Just came out of a parallel event called 'Women in cities' that was hosted by the Seoul Metropolitan Government and organized by the Seoul Foundation of Women and Family (SFWF).With contributions from Asia, Latin America, Africa and Europe, it was no surprise that it ran well overtime. The short version? Women are under-represented in decision-making positions in cities and most urban planners and politicians at the local level (and likely at the national, though this wasn't the topic) do not understand gender and have never had basic gender training. The result? Cities designed by men for men.
The presentations aimed to cover both topics, the 'who makes the decisions' and the 'what decisions do they make'. On representation, Konte Fatoumata Doumbia, the Mayor of Bamako in Mali, spoke about how all five of her deputies are men and the fact that out of 45 council members, only eight are women. Carolyn Hannman, Director of the Division of the Advancement of Women, related findings from their new research into women and politics that shows only 20% of local councillors globally are women. Of course, Fawcett's research into ethnic minority women's representation at local level has demonstrated how some groups of women are particularly marginalized within this under-representation.
On the issue of what kinds of decisions are made, and therefore how cities are designed, Hye-Jung Kim, Deputy Director of the Women's Policy Division of the Seoul Metropolican Government, presented on the Women Friendly City Project that her government is delivering. I have to admit, I liked her presentation best. She talked about how the city government is attempting to examine all areas of city life to undo gender bias and support women in the decisions they take within cities. For example, they are changing the materials that roads are made with so that women's heals don't get stuck as much. They are considering how parks are designed to make sure they are as safe as possible for women in the evenings. They have even introduced new hanging bars in subway carriages that are ten centimetres lower than the old ones so that women can reach them more easily (how long have I been waiting for that!).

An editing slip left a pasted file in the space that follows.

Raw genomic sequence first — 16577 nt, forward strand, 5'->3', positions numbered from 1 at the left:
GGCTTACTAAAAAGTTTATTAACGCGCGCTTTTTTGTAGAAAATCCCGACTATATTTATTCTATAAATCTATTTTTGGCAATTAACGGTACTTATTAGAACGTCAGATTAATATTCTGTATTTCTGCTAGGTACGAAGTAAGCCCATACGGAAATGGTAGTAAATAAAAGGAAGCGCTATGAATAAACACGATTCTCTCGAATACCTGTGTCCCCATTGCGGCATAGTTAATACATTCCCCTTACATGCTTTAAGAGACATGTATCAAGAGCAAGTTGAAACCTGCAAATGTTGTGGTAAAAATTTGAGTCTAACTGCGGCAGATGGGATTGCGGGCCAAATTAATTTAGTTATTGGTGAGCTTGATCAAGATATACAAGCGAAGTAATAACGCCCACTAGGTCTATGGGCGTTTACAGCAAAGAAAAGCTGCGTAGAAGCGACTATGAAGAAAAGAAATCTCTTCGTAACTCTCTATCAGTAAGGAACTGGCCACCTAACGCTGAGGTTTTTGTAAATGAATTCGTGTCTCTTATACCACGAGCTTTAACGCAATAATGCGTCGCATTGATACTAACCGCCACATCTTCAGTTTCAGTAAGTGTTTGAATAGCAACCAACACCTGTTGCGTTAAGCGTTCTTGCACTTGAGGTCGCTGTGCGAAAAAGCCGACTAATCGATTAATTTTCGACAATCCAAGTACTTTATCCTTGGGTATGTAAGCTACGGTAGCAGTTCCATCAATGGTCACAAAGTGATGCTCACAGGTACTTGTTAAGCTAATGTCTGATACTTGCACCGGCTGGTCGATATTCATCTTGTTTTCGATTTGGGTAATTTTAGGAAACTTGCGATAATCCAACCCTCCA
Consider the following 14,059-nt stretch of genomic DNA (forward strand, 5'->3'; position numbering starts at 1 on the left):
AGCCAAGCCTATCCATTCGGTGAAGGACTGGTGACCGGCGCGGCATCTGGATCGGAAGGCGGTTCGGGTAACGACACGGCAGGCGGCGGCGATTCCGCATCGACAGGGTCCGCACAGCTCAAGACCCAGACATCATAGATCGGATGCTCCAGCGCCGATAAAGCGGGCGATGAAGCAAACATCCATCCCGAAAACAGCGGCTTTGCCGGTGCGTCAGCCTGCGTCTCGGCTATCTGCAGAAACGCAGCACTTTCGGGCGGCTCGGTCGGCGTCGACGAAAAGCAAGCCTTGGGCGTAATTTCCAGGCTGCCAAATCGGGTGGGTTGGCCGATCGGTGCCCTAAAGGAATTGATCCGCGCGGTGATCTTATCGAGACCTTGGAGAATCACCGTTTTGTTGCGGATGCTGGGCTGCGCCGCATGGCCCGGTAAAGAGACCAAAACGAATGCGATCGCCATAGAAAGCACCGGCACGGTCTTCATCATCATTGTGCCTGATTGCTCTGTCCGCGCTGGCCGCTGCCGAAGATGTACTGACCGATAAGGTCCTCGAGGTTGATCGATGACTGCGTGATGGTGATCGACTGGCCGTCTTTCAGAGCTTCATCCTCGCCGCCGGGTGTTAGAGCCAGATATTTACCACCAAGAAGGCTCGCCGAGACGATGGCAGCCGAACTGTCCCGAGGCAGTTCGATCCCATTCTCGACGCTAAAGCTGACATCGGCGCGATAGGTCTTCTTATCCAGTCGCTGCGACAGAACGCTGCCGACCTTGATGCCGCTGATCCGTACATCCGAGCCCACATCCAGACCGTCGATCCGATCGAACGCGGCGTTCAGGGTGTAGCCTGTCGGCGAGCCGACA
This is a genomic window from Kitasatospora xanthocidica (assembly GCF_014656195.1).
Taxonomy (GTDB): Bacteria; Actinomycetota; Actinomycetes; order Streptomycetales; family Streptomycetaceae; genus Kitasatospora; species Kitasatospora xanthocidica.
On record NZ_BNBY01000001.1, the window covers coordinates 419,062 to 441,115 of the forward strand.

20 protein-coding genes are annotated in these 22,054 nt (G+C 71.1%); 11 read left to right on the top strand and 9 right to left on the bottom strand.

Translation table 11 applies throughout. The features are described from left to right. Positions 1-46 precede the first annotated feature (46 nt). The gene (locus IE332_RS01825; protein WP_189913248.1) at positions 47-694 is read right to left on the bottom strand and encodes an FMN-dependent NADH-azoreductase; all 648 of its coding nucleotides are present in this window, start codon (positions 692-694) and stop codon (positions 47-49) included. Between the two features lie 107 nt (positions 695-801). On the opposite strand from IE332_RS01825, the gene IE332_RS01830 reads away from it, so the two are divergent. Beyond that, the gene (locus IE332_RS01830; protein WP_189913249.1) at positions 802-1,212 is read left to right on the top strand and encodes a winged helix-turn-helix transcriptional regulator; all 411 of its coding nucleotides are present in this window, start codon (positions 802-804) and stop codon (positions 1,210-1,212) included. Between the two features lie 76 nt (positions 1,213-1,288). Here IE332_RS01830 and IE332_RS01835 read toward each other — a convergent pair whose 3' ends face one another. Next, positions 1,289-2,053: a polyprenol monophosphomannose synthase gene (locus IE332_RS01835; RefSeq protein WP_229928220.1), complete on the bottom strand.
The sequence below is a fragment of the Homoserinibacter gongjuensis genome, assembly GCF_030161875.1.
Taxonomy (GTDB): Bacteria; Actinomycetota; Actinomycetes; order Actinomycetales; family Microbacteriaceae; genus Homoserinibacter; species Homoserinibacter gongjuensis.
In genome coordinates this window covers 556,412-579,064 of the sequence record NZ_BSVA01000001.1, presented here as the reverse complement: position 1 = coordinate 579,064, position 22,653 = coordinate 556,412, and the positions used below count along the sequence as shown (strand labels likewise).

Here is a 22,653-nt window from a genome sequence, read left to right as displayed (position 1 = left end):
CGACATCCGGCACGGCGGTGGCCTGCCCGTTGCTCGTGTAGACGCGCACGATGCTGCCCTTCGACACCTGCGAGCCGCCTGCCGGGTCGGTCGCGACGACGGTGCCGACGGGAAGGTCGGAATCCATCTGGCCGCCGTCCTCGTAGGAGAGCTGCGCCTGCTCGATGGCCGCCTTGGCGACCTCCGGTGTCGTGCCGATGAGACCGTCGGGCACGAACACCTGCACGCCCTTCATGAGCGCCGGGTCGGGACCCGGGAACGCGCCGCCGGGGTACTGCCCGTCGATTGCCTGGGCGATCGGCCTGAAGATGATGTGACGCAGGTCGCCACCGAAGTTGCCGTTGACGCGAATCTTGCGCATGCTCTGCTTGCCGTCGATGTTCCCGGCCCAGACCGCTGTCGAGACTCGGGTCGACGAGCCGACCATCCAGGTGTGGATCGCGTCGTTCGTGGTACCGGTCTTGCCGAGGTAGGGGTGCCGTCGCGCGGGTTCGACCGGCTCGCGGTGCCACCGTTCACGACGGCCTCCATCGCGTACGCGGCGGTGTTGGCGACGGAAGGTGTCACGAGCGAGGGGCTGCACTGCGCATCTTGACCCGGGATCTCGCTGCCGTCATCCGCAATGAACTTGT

One of the most important parts of the session came right at the end with the final speaker's contribution. Lucia Kiwala, Chief of the Gender Mainstreaming Unit of UN-HABITAT, reminded us about how many people live in cities, and how many more people will be moving into them in the future. Her particular emphasis was on the fact that a huge majority of the people that live and move into cities in Africa (72%) and other parts of the so-called developing world are actually living in slums. According to her statistics, 70 million people every year become slum dwellers, and the slum population, which is currently over one billion people, is set to double by 2030 if all continues as it is now.
Women living and working in slums bare the brunt of the impact of poor slum conditions. I learned that women head more of the households in cities than in rural areas, the rate of teenage pregnancy is higher in slums compared to non-slum parts of cities or rural areas, and women in slums are three and two times more infected, respectively, with HIV and AIDS compared to women in rural areas and in non-slum parts of cities.
Against this backdrop, longer subway handles seem rather besides the point. But I don't think they are. Underlying the various challenges facing women in cities are still the two basic questions we started with: who makes the decisions and what decisions do they make. How can cities designed by and for men ever lead to appropriate spaces for the urban woman whatever country she is living in?